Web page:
Reduce Costs: The whole phenomenon of sustainability being expensive is a hoax. It is not about just being sustainable but about being Smartly Sustainable. ‘Greening’ the business will dig into your pockets, but it does not have to be a one-time purchase. What brands tend to do is copy what other brands are doing rather than create innovative production processes or packaging that best suits their products or customers’ needs. It should also be looked at as an investment that gives you yields in the long run. For instance, investing in cardboard packaging now will increase your costs but as demand for greener or cleaner packaging grows as value for it sets in, it would move from being a cost to a profit. Other ways to save finances include using more efficient appliances and constructively reusing existing materials, as well as inculcating biofuels for production.

How Can Brands be Sustainable?

Plastic Packaging: We know for a fact that India has tried to make several rules to ban plastic packaging/carry bags from grocery stores by also going to the extent of raiding such stores. Bigger chains have also shifted to cloth bags. So, if retail stores can make changes, what stops big companies and brands? Plastic-free packaging is one way to make a move, but if not, recycling the plastic and converting it into biofuels is another. 

What can retailers do? Promote brands that are eco-friendly, and educate the customer on the brand's initiatives- whether they have practices to reduce plastic or if they are 100 percent transparent. 

Sustainable Products: Several brands have shifted to plant-based products. The trend to consume plant-based food was on the rise due to increasing awareness- the pandemic just accelerated it drastically. But how? The pandemic made consumers double-check their choices and select what's best for them and their families. Consumers are now more aware and knowledgeable about what they seek and question what they eat. Plant-based protein products saw a surge in demand since consumers started selecting what is good for them and the environment i.e. making sustainable choices! Plant-based proteins have the advantages of being easily digestible and being completely vegan, making them a safe and healthy option for consumers. There has been a shift from a meat-heavy Western diet to primarily whole-foods, plant-based eating patterns.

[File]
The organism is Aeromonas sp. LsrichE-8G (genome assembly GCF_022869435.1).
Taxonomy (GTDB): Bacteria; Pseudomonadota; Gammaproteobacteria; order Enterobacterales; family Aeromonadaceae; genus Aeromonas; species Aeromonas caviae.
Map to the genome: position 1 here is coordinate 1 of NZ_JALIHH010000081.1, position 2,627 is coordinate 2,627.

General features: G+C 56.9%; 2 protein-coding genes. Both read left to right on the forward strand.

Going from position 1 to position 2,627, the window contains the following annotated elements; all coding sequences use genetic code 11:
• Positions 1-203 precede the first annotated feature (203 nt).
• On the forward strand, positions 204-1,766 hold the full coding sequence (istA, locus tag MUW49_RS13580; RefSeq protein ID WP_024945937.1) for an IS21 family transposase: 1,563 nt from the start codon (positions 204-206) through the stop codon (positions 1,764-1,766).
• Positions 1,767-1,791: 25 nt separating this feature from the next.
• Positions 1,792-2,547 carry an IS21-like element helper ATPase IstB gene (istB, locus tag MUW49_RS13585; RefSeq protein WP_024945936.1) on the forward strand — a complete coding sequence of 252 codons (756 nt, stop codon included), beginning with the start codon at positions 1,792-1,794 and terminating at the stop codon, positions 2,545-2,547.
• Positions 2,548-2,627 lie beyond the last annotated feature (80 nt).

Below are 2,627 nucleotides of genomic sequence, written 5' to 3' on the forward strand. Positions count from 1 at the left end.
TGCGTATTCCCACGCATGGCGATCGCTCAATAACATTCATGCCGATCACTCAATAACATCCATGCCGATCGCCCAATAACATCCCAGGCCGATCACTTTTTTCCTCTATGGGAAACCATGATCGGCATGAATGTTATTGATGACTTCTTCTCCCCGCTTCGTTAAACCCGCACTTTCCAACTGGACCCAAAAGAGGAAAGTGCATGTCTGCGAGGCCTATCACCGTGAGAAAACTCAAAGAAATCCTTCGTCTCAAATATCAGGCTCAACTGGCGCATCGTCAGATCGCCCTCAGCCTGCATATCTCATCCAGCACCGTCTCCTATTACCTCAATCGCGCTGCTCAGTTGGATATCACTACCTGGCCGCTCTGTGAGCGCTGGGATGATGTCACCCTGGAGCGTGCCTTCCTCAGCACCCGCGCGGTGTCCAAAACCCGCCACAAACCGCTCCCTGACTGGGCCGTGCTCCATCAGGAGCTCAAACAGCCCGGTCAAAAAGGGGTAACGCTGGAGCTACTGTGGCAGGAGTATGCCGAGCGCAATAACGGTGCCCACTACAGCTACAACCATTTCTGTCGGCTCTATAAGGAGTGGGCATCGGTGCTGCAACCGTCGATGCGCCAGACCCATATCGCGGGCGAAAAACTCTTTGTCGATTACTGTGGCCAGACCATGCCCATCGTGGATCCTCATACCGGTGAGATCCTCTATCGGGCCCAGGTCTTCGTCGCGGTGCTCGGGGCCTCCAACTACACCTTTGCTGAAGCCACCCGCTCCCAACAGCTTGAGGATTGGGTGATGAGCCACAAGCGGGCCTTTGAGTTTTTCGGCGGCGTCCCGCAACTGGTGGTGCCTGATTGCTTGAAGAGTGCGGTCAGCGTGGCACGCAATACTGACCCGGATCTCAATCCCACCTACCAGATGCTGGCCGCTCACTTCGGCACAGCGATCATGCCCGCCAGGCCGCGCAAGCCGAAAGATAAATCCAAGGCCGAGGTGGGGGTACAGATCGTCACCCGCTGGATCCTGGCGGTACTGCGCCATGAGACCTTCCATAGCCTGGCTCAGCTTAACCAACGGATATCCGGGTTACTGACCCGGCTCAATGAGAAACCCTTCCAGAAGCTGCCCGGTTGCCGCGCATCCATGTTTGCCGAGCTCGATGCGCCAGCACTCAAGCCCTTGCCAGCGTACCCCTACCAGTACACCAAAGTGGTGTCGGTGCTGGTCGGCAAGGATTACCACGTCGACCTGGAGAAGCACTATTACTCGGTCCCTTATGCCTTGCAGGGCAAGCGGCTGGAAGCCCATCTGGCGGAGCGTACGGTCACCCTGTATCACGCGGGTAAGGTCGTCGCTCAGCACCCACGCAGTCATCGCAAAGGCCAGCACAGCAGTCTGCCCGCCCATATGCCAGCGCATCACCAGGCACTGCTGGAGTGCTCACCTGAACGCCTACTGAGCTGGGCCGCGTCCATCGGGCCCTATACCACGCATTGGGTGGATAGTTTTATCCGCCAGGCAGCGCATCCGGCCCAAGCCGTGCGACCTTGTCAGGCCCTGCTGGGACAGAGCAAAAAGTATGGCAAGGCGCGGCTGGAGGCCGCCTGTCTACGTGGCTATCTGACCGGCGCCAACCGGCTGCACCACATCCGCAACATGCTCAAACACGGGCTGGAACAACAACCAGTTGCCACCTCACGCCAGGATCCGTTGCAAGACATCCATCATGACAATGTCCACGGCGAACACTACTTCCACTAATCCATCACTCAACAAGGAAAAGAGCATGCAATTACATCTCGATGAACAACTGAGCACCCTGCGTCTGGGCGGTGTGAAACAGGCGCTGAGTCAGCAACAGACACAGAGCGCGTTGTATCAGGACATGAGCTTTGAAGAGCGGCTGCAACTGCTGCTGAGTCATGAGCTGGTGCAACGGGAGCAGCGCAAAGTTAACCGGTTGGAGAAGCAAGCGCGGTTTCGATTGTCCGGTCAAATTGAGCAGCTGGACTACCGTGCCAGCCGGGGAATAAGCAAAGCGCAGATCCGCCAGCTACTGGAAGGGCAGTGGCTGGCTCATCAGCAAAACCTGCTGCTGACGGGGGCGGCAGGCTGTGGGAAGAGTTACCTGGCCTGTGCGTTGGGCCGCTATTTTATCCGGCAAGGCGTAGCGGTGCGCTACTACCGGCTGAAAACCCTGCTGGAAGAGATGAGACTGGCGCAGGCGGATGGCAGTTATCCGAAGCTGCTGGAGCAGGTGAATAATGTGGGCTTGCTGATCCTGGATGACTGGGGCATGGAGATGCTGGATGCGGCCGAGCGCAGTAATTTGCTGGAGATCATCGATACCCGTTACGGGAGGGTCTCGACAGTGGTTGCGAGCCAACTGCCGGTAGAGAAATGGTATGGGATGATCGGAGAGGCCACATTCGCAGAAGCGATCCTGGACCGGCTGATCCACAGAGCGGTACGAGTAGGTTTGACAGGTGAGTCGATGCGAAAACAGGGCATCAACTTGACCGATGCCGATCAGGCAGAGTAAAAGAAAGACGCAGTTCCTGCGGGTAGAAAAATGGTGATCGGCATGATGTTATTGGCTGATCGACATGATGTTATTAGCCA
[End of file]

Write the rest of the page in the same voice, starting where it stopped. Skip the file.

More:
Contract Farming: Contract farming is a process that helps brands source produce directly from the farmers which not only ensures 100 percent transparency in the process but also ensures 0 percent wastage and better quality yield. This also helps the farmer get more income by eliminating middlemen. 

Sustainable Grains: Contract farming can also be paired with grains like Millets such as Ragi, Jowar, Little, and Kodo which are extremely sustainable for the environment as these grains require less water, pesticides, and fertilizers and can withstand extreme temperatures and weather conditions making these grains ideal for sustainable farming which in turn can motivate the food industry to adopt these practices. These grains also serve as a boost of nutrition and can thus curb the nutritional needs of the country. 

To Conclude…

A sudden shift to sustainable retailing is not possible, it will be a gradual process and it will differ from business to business, product to product. Therefore, start by asking the following questions:

- What impact does the business make on the environment at large?
- What processes can be immediately applied with little to no cost (e.g.: reusing material)
- Do the practices go hand in hand with the brand’s values & ethos?
- Is the business capable of surviving in the long run without making major amends?
- How would sustainable practices create a better experience or perception for the end-user?

Once answered, gradually one has to make a move towards better practices. It is essential to also be certified by organizations that can testify for the brand to the consumer. Once the end-user/society views the brand as a solution rather than a problem, a small tick can be made to ‘Sustainable Retailing’.